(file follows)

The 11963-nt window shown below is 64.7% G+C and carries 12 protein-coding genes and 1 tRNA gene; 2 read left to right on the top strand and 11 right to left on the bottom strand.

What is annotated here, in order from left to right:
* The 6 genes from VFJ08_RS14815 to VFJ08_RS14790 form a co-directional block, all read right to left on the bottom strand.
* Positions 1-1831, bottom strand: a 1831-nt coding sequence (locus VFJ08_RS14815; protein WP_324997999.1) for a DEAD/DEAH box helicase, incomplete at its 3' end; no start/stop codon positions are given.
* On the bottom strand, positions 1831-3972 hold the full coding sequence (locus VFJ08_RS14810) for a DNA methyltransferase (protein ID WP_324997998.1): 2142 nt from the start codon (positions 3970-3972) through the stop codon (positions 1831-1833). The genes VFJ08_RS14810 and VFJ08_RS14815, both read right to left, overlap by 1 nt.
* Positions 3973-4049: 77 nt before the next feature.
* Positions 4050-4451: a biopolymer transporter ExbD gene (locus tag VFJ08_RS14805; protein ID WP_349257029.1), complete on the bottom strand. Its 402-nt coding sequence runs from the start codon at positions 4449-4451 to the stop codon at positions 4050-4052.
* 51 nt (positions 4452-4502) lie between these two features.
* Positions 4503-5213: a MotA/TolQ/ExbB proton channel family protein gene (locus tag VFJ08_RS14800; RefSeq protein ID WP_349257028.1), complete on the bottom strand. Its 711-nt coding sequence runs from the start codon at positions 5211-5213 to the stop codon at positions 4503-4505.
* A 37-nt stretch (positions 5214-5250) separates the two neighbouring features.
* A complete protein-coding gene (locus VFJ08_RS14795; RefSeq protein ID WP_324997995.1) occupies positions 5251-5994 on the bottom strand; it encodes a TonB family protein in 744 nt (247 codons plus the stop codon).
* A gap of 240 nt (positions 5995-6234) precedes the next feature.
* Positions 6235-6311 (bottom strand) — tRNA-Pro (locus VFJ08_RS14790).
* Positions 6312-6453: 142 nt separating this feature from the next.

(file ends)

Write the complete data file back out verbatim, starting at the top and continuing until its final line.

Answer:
The 11963-nt window shown below is 64.7% G+C and carries 12 protein-coding genes and 1 tRNA gene; 2 read left to right on the top strand and 11 right to left on the bottom strand.

What is annotated here, in order from left to right:
* The 6 genes from VFJ08_RS14815 to VFJ08_RS14790 form a co-directional block, all read right to left on the bottom strand.
* Positions 1-1831, bottom strand: a 1831-nt coding sequence (locus VFJ08_RS14815; protein WP_324997999.1) for a DEAD/DEAH box helicase, incomplete at its 3' end; no start/stop codon positions are given.
* On the bottom strand, positions 1831-3972 hold the full coding sequence (locus VFJ08_RS14810) for a DNA methyltransferase (protein ID WP_324997998.1): 2142 nt from the start codon (positions 3970-3972) through the stop codon (positions 1831-1833). The genes VFJ08_RS14810 and VFJ08_RS14815, both read right to left, overlap by 1 nt.
* Positions 3973-4049: 77 nt before the next feature.
* Positions 4050-4451: a biopolymer transporter ExbD gene (locus tag VFJ08_RS14805; protein ID WP_349257029.1), complete on the bottom strand. Its 402-nt coding sequence runs from the start codon at positions 4449-4451 to the stop codon at positions 4050-4052.
* 51 nt (positions 4452-4502) lie between these two features.
* Positions 4503-5213: a MotA/TolQ/ExbB proton channel family protein gene (locus tag VFJ08_RS14800; RefSeq protein ID WP_349257028.1), complete on the bottom strand. Its 711-nt coding sequence runs from the start codon at positions 5211-5213 to the stop codon at positions 4503-4505.
* A 37-nt stretch (positions 5214-5250) separates the two neighbouring features.
* A complete protein-coding gene (locus VFJ08_RS14795; RefSeq protein ID WP_324997995.1) occupies positions 5251-5994 on the bottom strand; it encodes a TonB family protein in 744 nt (247 codons plus the stop codon).
* A gap of 240 nt (positions 5995-6234) precedes the next feature.
* Positions 6235-6311 (bottom strand) — tRNA-Pro (locus VFJ08_RS14790).
* Positions 6312-6453: 142 nt separating this feature from the next.